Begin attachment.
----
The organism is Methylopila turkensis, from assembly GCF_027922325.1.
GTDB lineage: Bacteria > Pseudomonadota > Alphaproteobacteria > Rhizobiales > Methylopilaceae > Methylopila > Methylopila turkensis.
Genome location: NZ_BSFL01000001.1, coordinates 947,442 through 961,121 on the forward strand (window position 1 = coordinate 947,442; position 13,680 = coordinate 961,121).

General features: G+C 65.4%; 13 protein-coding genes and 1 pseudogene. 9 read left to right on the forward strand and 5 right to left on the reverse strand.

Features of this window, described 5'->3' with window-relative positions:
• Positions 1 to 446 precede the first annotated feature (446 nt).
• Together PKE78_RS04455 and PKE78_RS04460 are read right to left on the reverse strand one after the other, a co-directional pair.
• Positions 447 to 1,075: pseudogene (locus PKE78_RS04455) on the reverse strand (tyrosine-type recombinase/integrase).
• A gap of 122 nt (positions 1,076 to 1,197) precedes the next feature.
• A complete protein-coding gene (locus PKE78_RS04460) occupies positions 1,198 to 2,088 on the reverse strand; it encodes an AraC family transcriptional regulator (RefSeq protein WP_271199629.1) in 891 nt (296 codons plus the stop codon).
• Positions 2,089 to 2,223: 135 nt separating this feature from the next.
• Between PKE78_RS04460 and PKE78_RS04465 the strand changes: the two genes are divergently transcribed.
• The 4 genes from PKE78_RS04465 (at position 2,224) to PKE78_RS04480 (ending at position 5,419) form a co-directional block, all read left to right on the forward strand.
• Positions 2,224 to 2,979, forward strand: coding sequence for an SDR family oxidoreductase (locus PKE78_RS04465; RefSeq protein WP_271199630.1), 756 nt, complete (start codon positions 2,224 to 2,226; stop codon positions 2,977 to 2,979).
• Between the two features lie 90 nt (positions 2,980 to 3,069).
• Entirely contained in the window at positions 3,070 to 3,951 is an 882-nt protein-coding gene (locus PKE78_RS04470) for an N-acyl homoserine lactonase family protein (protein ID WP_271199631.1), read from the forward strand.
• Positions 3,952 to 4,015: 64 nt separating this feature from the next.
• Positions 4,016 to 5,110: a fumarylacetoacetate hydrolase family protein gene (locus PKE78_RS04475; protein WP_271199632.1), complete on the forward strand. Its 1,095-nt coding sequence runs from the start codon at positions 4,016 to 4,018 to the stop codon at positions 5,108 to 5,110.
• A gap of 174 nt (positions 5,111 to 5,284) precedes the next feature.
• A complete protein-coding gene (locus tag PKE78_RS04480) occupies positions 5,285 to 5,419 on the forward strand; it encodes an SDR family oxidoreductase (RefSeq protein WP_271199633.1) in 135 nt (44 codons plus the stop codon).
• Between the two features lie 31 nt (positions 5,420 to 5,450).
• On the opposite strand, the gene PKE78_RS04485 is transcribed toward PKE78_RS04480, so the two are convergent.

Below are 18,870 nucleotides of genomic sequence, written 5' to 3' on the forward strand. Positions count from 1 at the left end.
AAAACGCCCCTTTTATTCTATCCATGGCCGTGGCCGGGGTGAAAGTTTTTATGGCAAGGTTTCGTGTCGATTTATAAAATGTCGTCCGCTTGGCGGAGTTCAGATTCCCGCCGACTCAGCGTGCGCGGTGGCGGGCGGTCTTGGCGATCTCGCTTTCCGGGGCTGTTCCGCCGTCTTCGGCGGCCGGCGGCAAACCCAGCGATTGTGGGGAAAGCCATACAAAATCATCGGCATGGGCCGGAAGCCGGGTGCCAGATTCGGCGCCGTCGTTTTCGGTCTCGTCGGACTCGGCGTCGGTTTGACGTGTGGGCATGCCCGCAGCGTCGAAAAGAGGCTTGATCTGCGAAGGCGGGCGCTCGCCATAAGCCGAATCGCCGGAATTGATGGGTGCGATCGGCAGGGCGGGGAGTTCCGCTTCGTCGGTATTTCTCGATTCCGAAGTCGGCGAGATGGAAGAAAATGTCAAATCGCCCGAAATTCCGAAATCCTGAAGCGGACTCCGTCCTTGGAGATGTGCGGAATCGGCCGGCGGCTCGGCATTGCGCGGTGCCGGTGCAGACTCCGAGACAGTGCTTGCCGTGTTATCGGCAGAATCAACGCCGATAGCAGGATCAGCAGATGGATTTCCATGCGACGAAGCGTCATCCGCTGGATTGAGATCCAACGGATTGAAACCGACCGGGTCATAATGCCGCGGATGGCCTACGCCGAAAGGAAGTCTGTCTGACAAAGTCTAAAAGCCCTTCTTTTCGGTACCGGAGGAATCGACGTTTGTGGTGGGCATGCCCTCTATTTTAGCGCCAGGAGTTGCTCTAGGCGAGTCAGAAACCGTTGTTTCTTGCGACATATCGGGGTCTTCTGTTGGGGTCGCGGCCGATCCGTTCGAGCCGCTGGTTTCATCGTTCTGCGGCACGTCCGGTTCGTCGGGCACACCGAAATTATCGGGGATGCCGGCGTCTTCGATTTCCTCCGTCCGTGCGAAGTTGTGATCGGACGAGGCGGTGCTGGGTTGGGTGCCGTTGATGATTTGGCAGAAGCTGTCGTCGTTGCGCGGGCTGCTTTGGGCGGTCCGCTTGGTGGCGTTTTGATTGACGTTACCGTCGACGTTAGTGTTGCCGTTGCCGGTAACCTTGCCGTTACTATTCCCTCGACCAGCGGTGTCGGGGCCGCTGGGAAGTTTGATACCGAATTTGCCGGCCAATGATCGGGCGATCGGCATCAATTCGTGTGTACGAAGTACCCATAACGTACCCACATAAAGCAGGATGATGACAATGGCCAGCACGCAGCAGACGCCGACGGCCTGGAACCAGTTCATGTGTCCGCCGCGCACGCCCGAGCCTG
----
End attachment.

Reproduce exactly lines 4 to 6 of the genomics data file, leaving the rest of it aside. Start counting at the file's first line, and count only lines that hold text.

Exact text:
General features: G+C 65.4%; 13 protein-coding genes and 1 pseudogene. 9 read left to right on the forward strand and 5 right to left on the reverse strand.

Features of this window, described 5'->3' with window-relative positions:
• Positions 1 to 446 precede the first annotated feature (446 nt).